I have no idea if I’ll do Kyoto Animation justice after all that happened this year, so here goes nothing.
The moment I hear of a friend or family members’ death I unwittingly commit it to memory. The first time came when I was in elementary school. I remember staring at the side of a Rice Krispies box at the kitchen table as my mother hung up the phone and turned to tell us the news.
I can’t tell you how I felt because I don’t remember that.
When it comes to major deaths of celebrities, I’m rarely affected. Perhaps this is because I don’t watch many movies or pay much attention beyond social media with the exception of the professional gaming sphere. Recently a friend rightfully called me out for seeing The Rise of Skywalker of all films after not having gone to a movie theatre since The Last Jedi. He was right.
Not-so-coincidentally, I remember the moment that I found out that Carrie Fisher had died.
Anime is the type of media I watch the most outside of esports competitions — and the hours spent watching this year’s LoL Pro League alone dwarf any amount of time I put into anime — but it doesn’t translate well into your average social situation. When Carrie Fisher died, everyone I knew talked about it.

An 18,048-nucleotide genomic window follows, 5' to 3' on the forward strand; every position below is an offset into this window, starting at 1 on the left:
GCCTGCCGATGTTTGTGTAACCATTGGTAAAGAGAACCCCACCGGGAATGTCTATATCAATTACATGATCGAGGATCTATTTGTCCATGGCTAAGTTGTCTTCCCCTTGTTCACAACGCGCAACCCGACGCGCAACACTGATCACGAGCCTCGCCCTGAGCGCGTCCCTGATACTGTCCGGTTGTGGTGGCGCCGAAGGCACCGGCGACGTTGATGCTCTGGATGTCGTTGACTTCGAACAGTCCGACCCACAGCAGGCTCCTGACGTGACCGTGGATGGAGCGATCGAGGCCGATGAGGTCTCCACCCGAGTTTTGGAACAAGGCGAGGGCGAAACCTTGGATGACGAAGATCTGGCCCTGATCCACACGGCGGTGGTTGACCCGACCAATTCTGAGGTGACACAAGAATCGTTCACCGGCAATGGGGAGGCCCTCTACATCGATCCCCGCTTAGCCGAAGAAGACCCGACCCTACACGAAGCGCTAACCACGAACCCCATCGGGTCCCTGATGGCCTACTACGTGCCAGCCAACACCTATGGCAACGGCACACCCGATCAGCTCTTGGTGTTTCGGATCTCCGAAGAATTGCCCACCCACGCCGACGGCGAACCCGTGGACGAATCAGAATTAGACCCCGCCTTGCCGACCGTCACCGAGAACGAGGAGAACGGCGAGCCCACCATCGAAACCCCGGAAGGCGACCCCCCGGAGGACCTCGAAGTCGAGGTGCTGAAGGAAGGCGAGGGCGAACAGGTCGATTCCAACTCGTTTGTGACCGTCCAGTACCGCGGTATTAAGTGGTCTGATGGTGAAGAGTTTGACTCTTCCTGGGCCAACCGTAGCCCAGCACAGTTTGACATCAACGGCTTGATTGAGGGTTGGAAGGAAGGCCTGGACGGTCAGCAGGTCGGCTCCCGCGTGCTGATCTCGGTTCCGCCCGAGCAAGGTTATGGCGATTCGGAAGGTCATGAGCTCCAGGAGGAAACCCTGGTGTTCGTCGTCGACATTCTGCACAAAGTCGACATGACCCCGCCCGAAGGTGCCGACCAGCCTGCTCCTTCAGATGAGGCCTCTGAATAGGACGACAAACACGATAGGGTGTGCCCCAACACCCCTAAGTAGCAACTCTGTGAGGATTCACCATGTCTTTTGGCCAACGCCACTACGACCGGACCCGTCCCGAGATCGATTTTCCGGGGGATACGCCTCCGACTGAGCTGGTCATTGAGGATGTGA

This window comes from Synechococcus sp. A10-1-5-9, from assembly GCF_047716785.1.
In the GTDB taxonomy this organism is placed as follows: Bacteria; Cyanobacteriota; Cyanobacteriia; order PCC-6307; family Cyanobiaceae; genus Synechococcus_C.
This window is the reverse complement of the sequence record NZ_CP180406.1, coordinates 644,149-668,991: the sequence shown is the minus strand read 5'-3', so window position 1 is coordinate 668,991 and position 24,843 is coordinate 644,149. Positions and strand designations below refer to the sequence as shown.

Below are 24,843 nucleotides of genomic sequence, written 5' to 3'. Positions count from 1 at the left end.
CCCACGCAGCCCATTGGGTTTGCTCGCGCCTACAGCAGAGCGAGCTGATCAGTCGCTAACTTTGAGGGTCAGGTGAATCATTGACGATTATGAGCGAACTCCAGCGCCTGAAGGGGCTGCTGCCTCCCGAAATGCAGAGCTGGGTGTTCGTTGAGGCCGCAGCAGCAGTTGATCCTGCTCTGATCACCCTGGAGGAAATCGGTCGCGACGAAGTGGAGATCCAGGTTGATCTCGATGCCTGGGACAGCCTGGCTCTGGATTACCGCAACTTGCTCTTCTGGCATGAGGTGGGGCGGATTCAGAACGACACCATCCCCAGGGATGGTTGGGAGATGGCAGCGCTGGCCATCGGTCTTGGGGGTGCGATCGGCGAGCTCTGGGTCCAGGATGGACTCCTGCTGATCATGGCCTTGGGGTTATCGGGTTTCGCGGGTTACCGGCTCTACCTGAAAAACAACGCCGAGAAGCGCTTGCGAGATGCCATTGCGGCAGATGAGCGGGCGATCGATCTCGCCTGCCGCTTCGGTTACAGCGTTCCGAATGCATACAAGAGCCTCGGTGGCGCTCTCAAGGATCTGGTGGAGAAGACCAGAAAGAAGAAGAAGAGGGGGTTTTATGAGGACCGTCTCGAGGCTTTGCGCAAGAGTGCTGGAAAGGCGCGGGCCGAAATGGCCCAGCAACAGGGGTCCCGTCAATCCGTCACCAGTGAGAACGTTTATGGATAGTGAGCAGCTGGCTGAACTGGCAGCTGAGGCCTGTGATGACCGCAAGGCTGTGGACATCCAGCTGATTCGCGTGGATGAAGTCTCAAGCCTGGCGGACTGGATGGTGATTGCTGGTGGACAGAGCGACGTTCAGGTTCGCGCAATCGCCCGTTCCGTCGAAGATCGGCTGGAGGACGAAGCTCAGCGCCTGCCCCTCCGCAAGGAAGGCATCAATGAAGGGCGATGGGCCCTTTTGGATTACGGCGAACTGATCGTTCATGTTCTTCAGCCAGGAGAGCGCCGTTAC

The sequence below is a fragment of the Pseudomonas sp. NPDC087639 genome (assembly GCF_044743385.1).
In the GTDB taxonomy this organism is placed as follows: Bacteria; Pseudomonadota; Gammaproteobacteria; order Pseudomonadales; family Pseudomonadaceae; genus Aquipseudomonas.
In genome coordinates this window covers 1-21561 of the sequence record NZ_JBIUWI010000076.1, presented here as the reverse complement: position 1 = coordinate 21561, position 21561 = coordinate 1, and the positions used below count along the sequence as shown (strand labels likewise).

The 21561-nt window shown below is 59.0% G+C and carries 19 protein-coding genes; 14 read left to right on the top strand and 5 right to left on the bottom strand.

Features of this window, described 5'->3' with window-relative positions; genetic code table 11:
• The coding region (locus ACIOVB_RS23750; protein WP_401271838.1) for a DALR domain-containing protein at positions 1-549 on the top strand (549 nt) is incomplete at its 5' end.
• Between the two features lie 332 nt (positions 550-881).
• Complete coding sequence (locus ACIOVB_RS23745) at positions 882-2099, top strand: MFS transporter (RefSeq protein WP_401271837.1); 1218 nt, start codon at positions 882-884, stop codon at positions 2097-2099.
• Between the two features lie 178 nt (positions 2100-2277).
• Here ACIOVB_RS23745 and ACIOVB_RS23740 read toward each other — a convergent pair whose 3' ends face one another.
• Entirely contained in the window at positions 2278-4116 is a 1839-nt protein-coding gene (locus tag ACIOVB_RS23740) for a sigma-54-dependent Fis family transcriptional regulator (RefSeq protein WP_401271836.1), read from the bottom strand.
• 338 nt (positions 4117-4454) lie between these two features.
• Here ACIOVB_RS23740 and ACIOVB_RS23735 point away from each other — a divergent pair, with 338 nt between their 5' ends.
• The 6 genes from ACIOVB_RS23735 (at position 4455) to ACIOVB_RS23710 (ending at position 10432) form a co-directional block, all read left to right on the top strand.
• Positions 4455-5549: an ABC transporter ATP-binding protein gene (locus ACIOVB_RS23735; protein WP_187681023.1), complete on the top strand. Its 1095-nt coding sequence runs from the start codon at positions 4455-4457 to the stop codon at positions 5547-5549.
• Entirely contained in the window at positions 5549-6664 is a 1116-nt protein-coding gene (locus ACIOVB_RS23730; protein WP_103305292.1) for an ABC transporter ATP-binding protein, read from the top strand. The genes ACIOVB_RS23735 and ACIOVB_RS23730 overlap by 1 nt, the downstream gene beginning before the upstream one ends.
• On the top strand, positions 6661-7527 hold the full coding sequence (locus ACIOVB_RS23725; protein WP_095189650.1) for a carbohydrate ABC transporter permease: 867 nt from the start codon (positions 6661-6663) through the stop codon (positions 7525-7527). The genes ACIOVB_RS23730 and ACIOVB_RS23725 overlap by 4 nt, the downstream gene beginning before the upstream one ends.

When I tell people about the Kyoto Animation fire, I have to start with “Do you know about that arson attack that happened this summer in Japan?” It requires explanation and buildup.
On July 18, 2019, I had my window open because it was hot in my apartment. I was leaning up with my back against the window, laptop in my lap. I saw the news of the Kyoto Animation fire on Twitter. Soon my timeline was flooded with news and speculation. The information slowly grew worse and worse throughout the night and in the coming weeks. A total of 36 people died. If you’re reading this post, you probably already know this. Maybe you too have that number burned into your brain along with the names of some of your favorite animators and directors.
I didn’t blog for months. The only post I put up was a repost of a Hyouka editorial I wrote years ago. I still don’t know how to say “the right thing” about this, with the proper weight and gravity.
Of Kyoto Animation’s 29 television series, I have seen 24. I didn’t start watching airing or more current anime (anything that wasn’t on television) until 2008. One of the first series I saw was Clannad, animated by Kyoto Animation, which in hindsight can seem almost as egregious as the fact that I recently went to the movies to see The Rise of Skywalker, but at the time was visually-stunning. It captured my attention and to this day, Clannad has a special place in my heart despite how awful Kotomi’s arc was and I cried at several points during the series. This led me to all three of their KEY/Visual Arts adaptations, which led me to Haruhi, which led me to Lucky Star and at this point I was a Kyoto Animation lifer. It’s rare that a studio has such personality, technical prowess, and treats its employees so well. This fire was devastating.